The importance of floodplain lakes to tropical river systems is well established, but little is known about the function of these habitats in temperate river systems. We examined fish diversity, abundance, and reproduction within six oxbow lakes of the Kaskaskia River, Illinois, over 5 years and their relationship to 11 abiotic environmental variables. The lakes were hydrologically dynamic within and among years, varying in the time connected with the main stem (0-22 weeks/year) and the frequency of low (<0.3-m) water (0-23 weeks/year). Differences were found both among years and lakes. All measured limnological variables (dissolved oxygen, Secchi disk depth, conductivity, and temperature) varied temporally, but only conductivity and Secchi disk depth varied among lakes. Fish species differed among lakes and between adjacent lotic habitats, and species-specific abundance varied among years, seasons, and lakes. This variation was related to several environmental variables. Diversity was positively related to the distance between the oxbow lake and the river but not to any variables that had interannual variation. Seine catch per unit effort (CPUE) was negatively related to mean water level and Secchi disk depth. Total electrofishing CPUE was not related to any variables; however, that of bluegills Lepomis macrochirus was positively related to maximum depth and that of warmouths L. gulosus was positively related to vegetated area. Across all lakes, evidence of reproduction was found for five species and was negatively related to the mean water level and frequency of low water and positively related to flood periodicity. The oxbow lakes have the potential to contribute to the fish community of the main river by providing spawning and nursery habitat for several fish species as well as helping maintain several less abundant main-stem species. However, when considering management options to maintain or restore these ecosystem functions, interannual variation in environmental variables, particularly those related to flood periodicity, should be considered.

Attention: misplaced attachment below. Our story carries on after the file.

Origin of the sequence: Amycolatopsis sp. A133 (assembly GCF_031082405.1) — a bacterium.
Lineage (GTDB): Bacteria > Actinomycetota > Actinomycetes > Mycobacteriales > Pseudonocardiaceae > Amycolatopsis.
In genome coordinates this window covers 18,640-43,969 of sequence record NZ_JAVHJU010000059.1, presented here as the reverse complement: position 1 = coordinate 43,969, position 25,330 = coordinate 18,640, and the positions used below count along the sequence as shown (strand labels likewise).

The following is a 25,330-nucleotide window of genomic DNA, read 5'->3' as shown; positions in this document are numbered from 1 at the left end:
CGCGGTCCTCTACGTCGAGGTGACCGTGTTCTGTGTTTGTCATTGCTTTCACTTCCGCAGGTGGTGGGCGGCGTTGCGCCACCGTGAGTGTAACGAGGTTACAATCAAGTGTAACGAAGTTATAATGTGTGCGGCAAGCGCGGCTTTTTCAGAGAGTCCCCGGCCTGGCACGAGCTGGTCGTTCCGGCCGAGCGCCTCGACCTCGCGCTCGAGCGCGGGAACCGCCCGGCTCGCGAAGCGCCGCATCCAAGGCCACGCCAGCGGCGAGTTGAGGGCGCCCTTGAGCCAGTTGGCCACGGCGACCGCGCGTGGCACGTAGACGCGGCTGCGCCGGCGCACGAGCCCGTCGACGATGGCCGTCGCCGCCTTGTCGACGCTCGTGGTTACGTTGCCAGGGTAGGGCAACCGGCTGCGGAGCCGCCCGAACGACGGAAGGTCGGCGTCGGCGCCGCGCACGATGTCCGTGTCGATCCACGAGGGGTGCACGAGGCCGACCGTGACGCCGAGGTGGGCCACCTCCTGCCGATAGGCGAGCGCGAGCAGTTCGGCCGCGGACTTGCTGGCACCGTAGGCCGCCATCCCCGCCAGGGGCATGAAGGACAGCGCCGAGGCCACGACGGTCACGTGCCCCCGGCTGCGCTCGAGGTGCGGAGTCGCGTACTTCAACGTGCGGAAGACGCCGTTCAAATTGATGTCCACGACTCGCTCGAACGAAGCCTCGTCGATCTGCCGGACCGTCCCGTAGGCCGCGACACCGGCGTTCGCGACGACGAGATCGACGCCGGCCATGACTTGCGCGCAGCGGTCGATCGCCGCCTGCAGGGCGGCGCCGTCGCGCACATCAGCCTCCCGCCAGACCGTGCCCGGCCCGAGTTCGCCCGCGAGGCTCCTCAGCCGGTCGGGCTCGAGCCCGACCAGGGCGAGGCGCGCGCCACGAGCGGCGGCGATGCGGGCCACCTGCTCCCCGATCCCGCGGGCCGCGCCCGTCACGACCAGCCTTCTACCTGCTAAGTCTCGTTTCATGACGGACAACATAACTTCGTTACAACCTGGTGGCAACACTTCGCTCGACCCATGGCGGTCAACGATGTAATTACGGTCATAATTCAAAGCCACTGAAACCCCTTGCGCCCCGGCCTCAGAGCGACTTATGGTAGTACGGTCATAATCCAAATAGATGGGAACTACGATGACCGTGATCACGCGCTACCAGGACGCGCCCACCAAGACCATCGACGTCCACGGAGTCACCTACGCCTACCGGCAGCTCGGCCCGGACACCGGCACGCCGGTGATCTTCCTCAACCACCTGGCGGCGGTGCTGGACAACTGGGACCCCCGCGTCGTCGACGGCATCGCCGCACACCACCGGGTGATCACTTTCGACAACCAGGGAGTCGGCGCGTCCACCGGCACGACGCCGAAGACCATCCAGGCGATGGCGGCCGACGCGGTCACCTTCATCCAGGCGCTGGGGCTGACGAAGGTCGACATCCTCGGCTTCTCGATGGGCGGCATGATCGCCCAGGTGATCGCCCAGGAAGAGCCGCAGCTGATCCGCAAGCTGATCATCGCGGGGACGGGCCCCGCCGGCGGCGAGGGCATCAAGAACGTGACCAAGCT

ASJC Scopus subject areas
- Ecology, Evolution, Behavior and Systematics
- Aquatic Science